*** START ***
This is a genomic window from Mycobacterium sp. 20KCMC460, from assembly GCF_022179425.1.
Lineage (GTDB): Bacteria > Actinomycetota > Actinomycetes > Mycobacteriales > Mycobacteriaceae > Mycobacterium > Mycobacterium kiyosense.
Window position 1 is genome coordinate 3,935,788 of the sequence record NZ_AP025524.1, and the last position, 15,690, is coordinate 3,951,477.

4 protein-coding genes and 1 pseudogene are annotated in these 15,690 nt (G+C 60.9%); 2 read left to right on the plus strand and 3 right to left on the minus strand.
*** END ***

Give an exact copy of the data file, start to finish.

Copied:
This is a genomic window from Mycobacterium sp. 20KCMC460, from assembly GCF_022179425.1.
Lineage (GTDB): Bacteria > Actinomycetota > Actinomycetes > Mycobacteriales > Mycobacteriaceae > Mycobacterium > Mycobacterium kiyosense.
Window position 1 is genome coordinate 3,935,788 of the sequence record NZ_AP025524.1, and the last position, 15,690, is coordinate 3,951,477.

4 protein-coding genes and 1 pseudogene are annotated in these 15,690 nt (G+C 60.9%); 2 read left to right on the plus strand and 3 right to left on the minus strand.